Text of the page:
In The Thick of It
Lauren Muldowney, our NUIG Student Intern, is currently studying Medicine and in the midst of Covid-19, is facing an environmentthat not many medical students before her had to face. In this article, Lauren goes through the challenges and opportunities that her work placement offers during these exceptional times
Studying Medicine during a pandemic has naturally had its challenges. When Covid-19 first hit, students were taken off the wards and final year students graduated early to start working in hospitals. Universities have now adapted to allow us to continue our studies and meet our learning goals. Currently, as a fourth year student my days consist of a mix of clinical placement and online tutorials. We rely heavily on the generosity of patients to let us hear their stories and practice our skills and we have never been more grateful for the opportunity to be in the clinical environment.
The biggest challenge I can identify is that there’s often a logistical difficulty in combining a day of in-person experience with scheduled online teaching. With current restrictions, study spaces aren’t always available for us at the hospital and so this often means racing home after a clinic to be ready to attend my tutorials from my bedroom!
Aside from this, I’ve found studying Medicine online to be as engaging as it was pre-pandemic. I’m in my clinical years of study which means my coursework is particularly directed towards problem solving and working through a case to arrive at a diagnosis and management plan. As someone who found the large lecture setup quite distracting, I’ve been pleasantly surprised at how much easier it is to focus during online teaching. Module delivery can vary. Some disciplines prefer pre-recorded lectures, while others use solely synchronous tutorials.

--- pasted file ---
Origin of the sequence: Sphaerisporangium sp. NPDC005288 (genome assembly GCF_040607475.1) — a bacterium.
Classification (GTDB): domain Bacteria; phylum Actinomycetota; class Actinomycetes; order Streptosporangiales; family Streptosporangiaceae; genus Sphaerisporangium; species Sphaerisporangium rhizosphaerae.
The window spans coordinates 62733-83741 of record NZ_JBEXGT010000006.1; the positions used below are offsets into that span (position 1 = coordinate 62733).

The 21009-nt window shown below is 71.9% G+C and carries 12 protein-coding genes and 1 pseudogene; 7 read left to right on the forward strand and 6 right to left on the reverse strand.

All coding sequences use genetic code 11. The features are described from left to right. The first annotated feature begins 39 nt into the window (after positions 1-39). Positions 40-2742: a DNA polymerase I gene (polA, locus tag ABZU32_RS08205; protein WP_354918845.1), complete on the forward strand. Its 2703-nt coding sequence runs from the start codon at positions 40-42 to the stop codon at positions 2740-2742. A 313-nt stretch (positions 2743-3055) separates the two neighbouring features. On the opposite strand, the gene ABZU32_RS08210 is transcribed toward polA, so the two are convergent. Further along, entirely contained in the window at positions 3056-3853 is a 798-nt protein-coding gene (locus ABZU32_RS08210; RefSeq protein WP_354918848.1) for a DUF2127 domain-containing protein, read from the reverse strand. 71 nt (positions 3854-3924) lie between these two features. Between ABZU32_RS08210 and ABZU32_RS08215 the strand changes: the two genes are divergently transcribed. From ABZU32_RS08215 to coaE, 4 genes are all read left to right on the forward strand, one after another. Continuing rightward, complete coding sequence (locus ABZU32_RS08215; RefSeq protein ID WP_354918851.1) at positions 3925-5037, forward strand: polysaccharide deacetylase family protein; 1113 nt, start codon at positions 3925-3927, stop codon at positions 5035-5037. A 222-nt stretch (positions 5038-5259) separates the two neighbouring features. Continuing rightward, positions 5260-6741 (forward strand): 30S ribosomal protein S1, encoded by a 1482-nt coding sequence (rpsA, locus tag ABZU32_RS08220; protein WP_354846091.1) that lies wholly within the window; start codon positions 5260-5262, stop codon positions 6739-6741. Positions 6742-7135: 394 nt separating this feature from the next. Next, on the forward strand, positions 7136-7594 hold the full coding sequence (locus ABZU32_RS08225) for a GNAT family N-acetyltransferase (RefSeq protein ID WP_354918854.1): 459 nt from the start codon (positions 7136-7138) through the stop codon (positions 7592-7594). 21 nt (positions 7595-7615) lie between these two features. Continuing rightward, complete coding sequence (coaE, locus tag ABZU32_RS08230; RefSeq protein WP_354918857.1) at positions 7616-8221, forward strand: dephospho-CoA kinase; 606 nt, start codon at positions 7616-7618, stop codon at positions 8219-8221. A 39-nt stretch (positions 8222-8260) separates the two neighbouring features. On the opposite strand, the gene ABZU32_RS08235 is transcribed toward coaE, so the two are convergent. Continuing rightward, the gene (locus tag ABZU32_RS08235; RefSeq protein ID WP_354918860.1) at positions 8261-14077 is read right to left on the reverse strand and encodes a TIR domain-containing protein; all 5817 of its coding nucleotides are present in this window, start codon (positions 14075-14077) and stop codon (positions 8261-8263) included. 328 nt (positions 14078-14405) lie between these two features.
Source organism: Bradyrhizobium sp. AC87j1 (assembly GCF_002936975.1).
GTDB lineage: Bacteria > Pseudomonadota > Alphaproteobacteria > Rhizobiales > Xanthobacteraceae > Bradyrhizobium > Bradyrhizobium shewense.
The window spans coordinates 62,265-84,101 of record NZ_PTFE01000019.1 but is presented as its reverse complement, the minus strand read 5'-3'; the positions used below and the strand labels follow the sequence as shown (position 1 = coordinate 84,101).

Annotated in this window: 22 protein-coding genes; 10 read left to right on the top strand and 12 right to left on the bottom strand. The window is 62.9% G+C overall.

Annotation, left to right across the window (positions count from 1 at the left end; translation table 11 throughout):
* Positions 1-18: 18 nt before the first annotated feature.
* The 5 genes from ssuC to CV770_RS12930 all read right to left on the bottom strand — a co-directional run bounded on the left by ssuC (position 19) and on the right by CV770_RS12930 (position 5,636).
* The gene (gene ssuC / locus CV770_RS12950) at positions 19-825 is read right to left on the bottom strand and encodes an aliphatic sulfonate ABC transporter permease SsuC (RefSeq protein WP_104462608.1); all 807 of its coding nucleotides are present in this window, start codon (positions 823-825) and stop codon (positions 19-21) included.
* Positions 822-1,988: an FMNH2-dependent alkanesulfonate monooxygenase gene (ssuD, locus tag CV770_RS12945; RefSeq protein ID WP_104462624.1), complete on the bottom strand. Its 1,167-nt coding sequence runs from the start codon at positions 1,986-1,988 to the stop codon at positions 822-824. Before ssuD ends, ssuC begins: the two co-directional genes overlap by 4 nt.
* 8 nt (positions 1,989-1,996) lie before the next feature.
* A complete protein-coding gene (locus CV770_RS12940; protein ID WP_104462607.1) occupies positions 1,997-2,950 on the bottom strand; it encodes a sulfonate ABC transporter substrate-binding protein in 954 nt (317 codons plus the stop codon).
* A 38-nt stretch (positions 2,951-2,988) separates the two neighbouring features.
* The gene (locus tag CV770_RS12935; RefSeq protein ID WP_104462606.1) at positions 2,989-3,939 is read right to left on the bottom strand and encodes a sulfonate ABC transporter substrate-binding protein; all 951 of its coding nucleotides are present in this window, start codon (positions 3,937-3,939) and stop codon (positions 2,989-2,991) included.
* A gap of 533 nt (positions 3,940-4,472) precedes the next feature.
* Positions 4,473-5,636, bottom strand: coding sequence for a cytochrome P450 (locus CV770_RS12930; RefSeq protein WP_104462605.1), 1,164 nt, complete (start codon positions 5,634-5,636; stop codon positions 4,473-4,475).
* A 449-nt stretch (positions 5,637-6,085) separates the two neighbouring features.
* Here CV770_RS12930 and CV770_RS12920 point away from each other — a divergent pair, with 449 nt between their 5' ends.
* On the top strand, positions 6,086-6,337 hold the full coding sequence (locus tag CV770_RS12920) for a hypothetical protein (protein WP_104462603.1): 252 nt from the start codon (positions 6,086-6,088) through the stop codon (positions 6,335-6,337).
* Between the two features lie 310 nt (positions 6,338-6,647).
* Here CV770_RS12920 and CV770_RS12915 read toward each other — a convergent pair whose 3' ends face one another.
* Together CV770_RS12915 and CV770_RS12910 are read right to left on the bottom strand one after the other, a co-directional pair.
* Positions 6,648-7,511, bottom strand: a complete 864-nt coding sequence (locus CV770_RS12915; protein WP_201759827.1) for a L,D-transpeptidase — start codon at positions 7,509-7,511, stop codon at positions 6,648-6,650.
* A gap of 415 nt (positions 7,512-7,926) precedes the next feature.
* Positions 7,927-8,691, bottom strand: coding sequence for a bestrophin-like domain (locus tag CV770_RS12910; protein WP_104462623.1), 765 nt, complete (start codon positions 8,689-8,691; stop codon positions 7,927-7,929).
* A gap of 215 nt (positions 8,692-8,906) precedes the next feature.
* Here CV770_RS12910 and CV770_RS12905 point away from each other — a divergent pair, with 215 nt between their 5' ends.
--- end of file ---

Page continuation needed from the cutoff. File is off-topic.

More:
For the most part, we use our VLE to attend synchronous sessions which require everyone to participate. Before the pandemic, tutorials often involved students preparing a presentation that we would then discuss afterwards. In some cases, this has been translated to an online format where students are told in advance a topic to prepare and then upload and present their slides as a group during the session. We also participate by answering questions by microphone and using the chat or by joining breakout rooms to discuss specific questions. Online delivery means we can watch pre-briefing videos in our own time before we go into clinical skills sessions, minimising the time we need to spend face-to-face. While it has its challenges, learning online has given me more flexibility with my schedule and lots of opportunities for collaboration with my classmates.
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